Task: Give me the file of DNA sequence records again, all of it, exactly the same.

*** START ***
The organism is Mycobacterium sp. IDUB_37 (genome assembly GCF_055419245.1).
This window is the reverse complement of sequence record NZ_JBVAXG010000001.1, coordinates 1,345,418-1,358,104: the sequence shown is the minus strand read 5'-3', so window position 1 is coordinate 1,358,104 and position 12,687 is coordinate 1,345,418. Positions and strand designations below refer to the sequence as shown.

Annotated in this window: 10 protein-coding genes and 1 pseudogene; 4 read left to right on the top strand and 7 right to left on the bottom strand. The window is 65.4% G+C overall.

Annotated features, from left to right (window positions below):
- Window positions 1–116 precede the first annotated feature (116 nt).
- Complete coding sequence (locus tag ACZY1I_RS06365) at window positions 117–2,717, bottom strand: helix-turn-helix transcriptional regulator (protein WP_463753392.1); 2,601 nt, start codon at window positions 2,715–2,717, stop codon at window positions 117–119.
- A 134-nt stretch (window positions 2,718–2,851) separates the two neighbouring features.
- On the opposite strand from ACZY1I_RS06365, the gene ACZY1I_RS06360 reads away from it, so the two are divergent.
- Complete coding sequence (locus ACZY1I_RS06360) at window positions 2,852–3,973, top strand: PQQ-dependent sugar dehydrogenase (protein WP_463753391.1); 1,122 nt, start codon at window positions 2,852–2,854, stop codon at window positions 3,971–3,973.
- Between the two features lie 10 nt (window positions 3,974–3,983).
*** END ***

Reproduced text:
The organism is Mycobacterium sp. IDUB_37 (genome assembly GCF_055419245.1).
This window is the reverse complement of sequence record NZ_JBVAXG010000001.1, coordinates 1,345,418-1,358,104: the sequence shown is the minus strand read 5'-3', so window position 1 is coordinate 1,358,104 and position 12,687 is coordinate 1,345,418. Positions and strand designations below refer to the sequence as shown.

Annotated in this window: 10 protein-coding genes and 1 pseudogene; 4 read left to right on the top strand and 7 right to left on the bottom strand. The window is 65.4% G+C overall.

Annotated features, from left to right (window positions below):
- Window positions 1–116 precede the first annotated feature (116 nt).
- Complete coding sequence (locus tag ACZY1I_RS06365) at window positions 117–2,717, bottom strand: helix-turn-helix transcriptional regulator (protein WP_463753392.1); 2,601 nt, start codon at window positions 2,715–2,717, stop codon at window positions 117–119.
- A 134-nt stretch (window positions 2,718–2,851) separates the two neighbouring features.
- On the opposite strand from ACZY1I_RS06365, the gene ACZY1I_RS06360 reads away from it, so the two are divergent.
- Complete coding sequence (locus ACZY1I_RS06360) at window positions 2,852–3,973, top strand: PQQ-dependent sugar dehydrogenase (protein WP_463753391.1); 1,122 nt, start codon at window positions 2,852–2,854, stop codon at window positions 3,971–3,973.
- Between the two features lie 10 nt (window positions 3,974–3,983).